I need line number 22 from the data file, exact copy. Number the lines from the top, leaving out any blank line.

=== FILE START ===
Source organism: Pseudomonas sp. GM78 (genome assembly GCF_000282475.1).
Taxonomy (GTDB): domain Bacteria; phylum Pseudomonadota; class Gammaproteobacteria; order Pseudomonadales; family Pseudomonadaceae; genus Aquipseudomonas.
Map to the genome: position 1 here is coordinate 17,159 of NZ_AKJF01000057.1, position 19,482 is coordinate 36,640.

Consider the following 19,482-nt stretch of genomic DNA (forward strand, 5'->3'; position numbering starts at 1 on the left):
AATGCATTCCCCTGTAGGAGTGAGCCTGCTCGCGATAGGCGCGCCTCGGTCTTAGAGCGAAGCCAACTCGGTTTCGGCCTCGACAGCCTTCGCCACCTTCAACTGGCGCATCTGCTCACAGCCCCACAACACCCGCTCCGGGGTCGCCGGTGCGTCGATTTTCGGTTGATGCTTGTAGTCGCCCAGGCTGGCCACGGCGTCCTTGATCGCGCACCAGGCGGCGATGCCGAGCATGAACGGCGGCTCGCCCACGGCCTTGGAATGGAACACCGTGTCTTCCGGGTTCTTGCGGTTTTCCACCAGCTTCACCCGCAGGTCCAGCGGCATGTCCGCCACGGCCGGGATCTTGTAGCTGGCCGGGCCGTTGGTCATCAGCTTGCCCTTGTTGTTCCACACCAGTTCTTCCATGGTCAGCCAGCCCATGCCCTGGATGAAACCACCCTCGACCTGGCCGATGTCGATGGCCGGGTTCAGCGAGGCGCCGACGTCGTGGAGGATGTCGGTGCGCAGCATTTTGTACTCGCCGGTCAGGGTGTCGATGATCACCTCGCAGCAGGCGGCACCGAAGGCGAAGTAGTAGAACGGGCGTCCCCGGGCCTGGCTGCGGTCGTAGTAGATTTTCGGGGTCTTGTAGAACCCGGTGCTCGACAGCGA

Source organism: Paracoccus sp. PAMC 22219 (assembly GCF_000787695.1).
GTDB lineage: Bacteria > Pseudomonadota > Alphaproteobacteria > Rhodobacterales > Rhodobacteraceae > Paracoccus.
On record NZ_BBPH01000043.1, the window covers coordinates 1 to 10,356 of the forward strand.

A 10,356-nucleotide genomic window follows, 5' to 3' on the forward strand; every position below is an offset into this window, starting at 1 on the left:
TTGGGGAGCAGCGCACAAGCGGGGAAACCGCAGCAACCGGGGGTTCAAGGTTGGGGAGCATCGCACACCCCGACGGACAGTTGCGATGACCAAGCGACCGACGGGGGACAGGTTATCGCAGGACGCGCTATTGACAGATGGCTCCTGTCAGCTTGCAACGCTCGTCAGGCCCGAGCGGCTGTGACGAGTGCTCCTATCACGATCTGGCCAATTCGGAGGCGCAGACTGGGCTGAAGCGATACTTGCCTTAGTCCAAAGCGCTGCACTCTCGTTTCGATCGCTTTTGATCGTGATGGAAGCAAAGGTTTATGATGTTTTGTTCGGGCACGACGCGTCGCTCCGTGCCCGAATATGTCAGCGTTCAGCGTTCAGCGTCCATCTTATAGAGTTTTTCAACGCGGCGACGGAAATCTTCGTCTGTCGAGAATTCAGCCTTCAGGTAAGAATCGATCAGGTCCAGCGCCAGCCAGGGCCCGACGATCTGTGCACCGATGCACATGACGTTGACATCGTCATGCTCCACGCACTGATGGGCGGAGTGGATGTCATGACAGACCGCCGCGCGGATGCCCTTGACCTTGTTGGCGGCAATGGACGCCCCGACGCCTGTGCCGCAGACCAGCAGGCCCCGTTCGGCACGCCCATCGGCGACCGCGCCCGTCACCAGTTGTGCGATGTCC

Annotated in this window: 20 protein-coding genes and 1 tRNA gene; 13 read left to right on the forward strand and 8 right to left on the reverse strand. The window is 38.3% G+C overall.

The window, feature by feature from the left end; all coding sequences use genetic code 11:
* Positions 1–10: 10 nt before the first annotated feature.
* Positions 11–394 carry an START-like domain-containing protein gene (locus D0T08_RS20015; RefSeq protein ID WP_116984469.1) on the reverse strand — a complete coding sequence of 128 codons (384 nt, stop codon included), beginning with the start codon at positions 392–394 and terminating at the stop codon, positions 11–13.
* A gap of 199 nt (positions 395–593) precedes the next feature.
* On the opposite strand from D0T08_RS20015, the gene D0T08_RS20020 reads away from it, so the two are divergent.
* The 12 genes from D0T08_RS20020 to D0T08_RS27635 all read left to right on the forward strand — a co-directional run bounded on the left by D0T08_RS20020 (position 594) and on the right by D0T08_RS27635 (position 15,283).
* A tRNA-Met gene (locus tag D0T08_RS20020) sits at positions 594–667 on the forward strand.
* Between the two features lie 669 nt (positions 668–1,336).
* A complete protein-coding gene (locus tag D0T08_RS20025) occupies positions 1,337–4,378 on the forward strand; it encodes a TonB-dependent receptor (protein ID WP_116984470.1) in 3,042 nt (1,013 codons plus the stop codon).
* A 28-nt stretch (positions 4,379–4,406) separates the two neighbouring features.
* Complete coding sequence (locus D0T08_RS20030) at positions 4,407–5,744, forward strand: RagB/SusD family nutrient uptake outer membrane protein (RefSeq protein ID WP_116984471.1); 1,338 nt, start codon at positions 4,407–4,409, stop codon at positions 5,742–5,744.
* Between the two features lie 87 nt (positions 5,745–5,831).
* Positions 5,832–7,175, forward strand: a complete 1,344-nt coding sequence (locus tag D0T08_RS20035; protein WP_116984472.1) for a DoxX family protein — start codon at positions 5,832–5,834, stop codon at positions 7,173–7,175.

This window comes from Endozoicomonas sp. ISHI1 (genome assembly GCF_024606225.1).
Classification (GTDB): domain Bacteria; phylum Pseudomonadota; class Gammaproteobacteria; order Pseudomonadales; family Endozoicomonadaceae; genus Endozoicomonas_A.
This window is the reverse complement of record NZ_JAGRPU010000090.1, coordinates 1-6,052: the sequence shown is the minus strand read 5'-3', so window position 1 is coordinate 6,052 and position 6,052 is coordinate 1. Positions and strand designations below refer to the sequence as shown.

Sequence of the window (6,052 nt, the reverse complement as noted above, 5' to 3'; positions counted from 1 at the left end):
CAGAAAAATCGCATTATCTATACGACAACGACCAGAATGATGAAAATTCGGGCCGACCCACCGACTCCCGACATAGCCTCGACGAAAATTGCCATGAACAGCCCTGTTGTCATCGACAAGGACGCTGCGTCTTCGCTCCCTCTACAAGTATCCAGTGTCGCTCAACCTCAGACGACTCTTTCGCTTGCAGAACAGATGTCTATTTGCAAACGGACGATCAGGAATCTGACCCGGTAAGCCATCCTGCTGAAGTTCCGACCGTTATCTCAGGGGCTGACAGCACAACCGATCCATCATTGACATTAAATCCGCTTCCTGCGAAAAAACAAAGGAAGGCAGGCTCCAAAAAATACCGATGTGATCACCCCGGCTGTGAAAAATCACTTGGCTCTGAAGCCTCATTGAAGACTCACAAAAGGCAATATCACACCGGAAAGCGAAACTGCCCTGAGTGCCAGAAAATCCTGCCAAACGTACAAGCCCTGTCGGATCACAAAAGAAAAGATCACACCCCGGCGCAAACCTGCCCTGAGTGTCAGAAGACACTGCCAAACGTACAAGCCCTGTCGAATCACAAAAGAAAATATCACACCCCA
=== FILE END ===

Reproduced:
* Complete coding sequence (locus D0T08_RS20030) at positions 4,407–5,744, forward strand: RagB/SusD family nutrient uptake outer membrane protein (RefSeq protein ID WP_116984471.1); 1,338 nt, start codon at positions 4,407–4,409, stop codon at positions 5,742–5,744.